Soulful Soles

In the spirit of getting organized — and I know some of you have made a New Year’s resolution to clean and purge various areas of your home — we present, in this issue, a few peeks at truly smart living.

In the spirit of getting organized — and I know some of you have made a New Year’s resolution to clean and purge various areas of your home — we present, in this issue, a few peeks at truly smart living.

There’s professional organizer Lauren Combs’ spice drawer in our This Season department; interior designer Marianne Jones’ ultra-cool kitchen setup, shown in the feature on her renovated home; and valuable storage tips from designer John Rattray in the story on his Dearborn clients’ home.

All of this organizing has me thinking back to a few afternoons spent helping my mother get organized. On one February day, while a light snow fell outside Mom’s dressing room window, we sat in front of her closet, among her sprawled footwear, trying to decide what should go to Goodwill, what she could still wear, what was past useful, and what could be given to Inez, a dedicated woman who had been cleaning my parents’ house weekly for several years.

The disorganized closet had begun to play heavily on my mother’s mind. You know the feeling — you can’t sleep soundly until the tax forms are filed, or you can’t board a plane and thoroughly enjoy a trip with your spouse until you’re sure someone knows who’s in charge of the kids and where the money is, in case the plane goes down.

It was getting harder and harder for my mother to focus on and enjoy everyday tasks, knowing there were closets, drawers, pantries, attics — you name it — stuffed with, well, stuff. So this was closet-cleaning day.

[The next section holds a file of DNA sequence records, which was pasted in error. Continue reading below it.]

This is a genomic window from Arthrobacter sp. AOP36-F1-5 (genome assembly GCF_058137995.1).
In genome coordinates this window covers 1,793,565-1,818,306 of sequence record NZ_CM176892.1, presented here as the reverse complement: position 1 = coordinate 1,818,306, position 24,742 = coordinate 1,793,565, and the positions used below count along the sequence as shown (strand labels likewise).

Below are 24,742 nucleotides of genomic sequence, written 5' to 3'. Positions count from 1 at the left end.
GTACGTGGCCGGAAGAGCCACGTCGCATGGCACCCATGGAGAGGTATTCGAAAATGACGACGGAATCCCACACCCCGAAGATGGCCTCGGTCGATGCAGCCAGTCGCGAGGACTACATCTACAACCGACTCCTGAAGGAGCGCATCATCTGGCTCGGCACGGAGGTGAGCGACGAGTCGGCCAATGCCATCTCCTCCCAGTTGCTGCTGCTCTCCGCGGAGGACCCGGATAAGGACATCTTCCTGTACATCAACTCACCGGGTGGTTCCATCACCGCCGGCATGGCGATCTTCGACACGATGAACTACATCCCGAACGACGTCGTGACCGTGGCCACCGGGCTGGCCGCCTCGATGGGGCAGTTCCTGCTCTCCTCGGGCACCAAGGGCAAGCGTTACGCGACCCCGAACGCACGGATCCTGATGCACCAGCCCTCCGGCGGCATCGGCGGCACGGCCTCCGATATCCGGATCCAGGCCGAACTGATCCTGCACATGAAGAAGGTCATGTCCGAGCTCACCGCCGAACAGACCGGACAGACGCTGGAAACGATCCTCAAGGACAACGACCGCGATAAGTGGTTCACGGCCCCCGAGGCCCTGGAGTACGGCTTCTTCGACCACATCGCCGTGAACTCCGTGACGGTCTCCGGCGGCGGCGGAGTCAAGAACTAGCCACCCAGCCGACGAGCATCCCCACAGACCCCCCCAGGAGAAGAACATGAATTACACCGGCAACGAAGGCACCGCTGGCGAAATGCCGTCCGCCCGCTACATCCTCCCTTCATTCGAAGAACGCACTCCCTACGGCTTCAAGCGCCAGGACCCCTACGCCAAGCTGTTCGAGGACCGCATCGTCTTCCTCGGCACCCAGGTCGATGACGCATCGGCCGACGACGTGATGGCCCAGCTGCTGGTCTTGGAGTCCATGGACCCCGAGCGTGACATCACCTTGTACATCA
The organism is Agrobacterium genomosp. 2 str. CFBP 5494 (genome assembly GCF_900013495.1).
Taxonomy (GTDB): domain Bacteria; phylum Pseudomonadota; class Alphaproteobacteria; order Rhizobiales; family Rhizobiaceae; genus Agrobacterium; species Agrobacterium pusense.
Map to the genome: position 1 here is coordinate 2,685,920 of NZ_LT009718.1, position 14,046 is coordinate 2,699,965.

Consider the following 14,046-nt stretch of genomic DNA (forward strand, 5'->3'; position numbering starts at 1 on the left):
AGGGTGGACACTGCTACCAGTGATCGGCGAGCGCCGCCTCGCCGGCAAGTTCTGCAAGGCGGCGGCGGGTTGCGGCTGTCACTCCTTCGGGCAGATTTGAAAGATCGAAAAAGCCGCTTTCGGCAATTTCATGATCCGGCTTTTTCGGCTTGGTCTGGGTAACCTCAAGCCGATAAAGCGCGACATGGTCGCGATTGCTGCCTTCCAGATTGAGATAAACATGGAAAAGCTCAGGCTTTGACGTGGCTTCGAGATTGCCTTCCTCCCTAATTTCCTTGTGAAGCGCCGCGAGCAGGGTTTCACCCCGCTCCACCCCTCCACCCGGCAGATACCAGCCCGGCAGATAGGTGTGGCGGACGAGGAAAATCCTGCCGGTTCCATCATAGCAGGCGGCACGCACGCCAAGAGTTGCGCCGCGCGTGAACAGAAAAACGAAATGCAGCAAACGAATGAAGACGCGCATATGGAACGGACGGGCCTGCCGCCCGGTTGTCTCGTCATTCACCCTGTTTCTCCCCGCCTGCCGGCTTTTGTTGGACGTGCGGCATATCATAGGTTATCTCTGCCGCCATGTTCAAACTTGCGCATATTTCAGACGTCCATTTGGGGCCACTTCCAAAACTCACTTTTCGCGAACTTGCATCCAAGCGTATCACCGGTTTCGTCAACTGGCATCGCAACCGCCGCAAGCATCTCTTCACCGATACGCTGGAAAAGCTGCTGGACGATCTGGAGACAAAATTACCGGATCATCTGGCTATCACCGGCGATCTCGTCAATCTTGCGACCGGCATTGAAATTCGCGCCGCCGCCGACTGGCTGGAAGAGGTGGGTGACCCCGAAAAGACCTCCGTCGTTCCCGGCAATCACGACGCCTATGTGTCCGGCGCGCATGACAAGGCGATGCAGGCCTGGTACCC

Those cleaning days were the worst for me, and the best. I loved to help Mom in whatever way I possibly could, but during those purging hours, my heart split and my eyes always filled with that achy, stingy, any-second-the-tears-will-fall feeling. Deciding to discard items is based on knowing that not only will you not use them anymore, but that you can’t use them anymore. During times like that, I’d always go to another level in my mind. I’d silently count, or I’d tune into a different, numbing plane, just so I wouldn’t have to think about what I was really doing. She always told me I was good at this because I was unemotional and goal-oriented. Little did she know! On those organizing days, what I was really doing was helping my mother close some chapters.

My mother picked up a few pairs of high-heeled shoes, turning them over in her hands. “I forgot I had these. Those ones I loved. Can’t wear any of those anymore,” she said. Then silence.

As I looked at the variety of shoes scattered on the floor, I thought of all my mother had done in them, and probably wouldn’t really do again, from playing tennis to gardening to dancing to even cleaning the large home’s many windows.

Shoes weren’t the only things in that closet. There were treasures to be found! Inside a little purse, we discovered a tiny box. Mom sat comfortably on a wooden bench and opened it.

I watched, but tried not to; I stayed on course, hauling garbage bags to the trash. After returning from a trip to the garage, I found her smiling, peering at tiny pins in the box. The gold and silver treasures had barely visible etchings on them like SHS (Sacred Heart School), or Outstanding Girl Award, 8th Grade. There was an RN pin, too. Now my mother was reliving her youth, here on this bench beside all these shoes and black garbage bags. As I listened, all I could think of was the fact that part of my own life was ending as fast as I tossed a shoe into a bag.

My mother’s slender feet were a size 8.5 AAA, so there was no chance that my size 8 medium-width would fit into any of the shoes that were left. But wait, something caught my eye. Inside one last box were two pairs of sandals. One was a glitzy, wide-strap gold get-up with a wedge heel. Not for me and too narrow, anyway, we decided as I slipped them on and she laughed. Feeling like Cinderella’s stepsister, I placed the sandals into the Inez pile.

Then I tried the last pair. They looked almost new. Adorned with little chips of turquoise stones, the flat silver sandals just might fit. They did! “Those look nice,” she said. “I’ll walk in your shoes!”

I replied with a laugh, fighting the tears behind my eyes.